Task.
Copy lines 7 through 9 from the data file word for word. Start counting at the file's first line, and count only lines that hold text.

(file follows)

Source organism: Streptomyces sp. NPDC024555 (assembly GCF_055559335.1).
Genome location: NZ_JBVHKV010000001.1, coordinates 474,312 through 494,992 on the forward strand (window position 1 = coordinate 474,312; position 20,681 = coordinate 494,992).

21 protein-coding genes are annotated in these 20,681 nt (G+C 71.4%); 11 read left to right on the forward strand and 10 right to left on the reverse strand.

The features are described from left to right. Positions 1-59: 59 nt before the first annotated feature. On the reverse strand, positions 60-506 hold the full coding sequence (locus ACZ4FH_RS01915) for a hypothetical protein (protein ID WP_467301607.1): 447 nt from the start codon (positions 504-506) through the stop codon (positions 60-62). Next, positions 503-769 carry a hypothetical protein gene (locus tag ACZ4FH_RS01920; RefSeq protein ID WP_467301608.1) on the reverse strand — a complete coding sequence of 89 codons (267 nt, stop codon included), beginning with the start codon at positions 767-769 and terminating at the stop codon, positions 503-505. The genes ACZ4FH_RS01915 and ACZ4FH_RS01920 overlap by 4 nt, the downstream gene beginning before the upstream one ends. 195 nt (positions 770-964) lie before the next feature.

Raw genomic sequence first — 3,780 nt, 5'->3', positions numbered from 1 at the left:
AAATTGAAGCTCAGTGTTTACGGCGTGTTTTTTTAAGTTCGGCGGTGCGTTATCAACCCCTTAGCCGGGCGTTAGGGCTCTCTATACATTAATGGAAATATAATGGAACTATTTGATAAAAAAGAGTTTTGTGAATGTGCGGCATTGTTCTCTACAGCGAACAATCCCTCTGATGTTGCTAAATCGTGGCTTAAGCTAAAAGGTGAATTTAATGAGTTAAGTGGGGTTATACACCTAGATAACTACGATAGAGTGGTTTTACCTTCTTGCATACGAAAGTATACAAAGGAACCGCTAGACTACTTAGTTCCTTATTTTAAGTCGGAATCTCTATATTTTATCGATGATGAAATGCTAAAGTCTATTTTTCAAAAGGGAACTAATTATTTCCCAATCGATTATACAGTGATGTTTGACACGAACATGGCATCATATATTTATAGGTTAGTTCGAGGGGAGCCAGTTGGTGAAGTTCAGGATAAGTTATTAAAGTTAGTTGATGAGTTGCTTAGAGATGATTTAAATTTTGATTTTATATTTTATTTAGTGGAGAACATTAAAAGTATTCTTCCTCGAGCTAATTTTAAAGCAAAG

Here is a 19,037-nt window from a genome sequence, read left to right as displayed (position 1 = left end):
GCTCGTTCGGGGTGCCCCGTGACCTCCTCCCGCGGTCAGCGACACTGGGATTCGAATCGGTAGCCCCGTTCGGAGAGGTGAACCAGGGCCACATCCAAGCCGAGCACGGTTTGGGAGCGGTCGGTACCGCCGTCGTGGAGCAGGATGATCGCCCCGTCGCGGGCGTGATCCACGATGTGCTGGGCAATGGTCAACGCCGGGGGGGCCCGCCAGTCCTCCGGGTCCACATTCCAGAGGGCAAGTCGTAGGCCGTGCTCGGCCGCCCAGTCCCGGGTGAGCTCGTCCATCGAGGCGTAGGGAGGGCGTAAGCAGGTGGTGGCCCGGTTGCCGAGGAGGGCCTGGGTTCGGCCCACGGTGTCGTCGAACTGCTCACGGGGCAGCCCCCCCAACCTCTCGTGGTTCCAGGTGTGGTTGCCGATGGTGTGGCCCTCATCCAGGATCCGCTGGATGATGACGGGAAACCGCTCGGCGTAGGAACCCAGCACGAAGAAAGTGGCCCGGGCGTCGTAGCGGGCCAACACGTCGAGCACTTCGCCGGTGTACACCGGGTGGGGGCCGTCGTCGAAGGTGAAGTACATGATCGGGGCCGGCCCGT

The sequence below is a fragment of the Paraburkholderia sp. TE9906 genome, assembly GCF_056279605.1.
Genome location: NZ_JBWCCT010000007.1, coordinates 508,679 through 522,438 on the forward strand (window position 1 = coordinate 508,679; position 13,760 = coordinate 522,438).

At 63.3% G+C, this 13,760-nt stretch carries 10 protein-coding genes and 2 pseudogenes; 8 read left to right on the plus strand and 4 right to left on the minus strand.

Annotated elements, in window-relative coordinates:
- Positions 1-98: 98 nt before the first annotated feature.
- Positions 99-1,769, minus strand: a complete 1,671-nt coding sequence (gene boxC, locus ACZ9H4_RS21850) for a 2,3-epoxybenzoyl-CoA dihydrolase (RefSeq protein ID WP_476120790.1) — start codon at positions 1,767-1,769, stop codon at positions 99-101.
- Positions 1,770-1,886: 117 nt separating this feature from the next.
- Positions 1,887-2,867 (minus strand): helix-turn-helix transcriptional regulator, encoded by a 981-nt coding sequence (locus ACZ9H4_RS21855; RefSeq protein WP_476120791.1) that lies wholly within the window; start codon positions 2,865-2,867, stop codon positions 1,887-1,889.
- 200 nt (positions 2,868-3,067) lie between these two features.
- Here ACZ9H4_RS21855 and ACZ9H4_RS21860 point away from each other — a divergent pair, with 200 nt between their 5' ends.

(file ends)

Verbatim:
Here is a 19,037-nt window from a genome sequence, read left to right as displayed (position 1 = left end):
GCTCGTTCGGGGTGCCCCGTGACCTCCTCCCGCGGTCAGCGACACTGGGATTCGAATCGGTAGCCCCGTTCGGAGAGGTGAACCAGGGCCACATCCAAGCCGAGCACGGTTTGGGAGCGGTCGGTACCGCCGTCGTGGAGCAGGATGATCGCCCCGTCGCGGGCGTGATCCACGATGTGCTGGGCAATGGTCAACGCCGGGGGGGCCCGCCAGTCCTCCGGGTCCACATTCCAGAGGGCAAGTCGTAGGCCGTGCTCGGCCGCCCAGTCCCGGGTGAGCTCGTCCATCGAGGCGTAGGGAGGGCGTAAGCAGGTGGTGGCCCGGTTGCCGAGGAGGGCCTGGGTTCGGCCCACGGTGTCGTCGAACTGCTCACGGGGCAGCCCCCCCAACCTCTCGTGGTTCCAGGTGTGGTTGCCGATGGTGTGGCCCTCATCCAGGATCCGCTGGATGATGACGGGAAACCGCTCGGCGTAGGAACCCAGCACGAAGAAAGTGGCCCGGGCGTCGTAGCGGGCCAACACGTCGAGCACTTCGCCGGTGTACACCGGGTGGGGGCCGTCGTCGAAGGTGAAGTACATGATCGGGGCCGGCCCGT

The sequence below is a fragment of the Paraburkholderia sp. TE9906 genome, assembly GCF_056279605.1.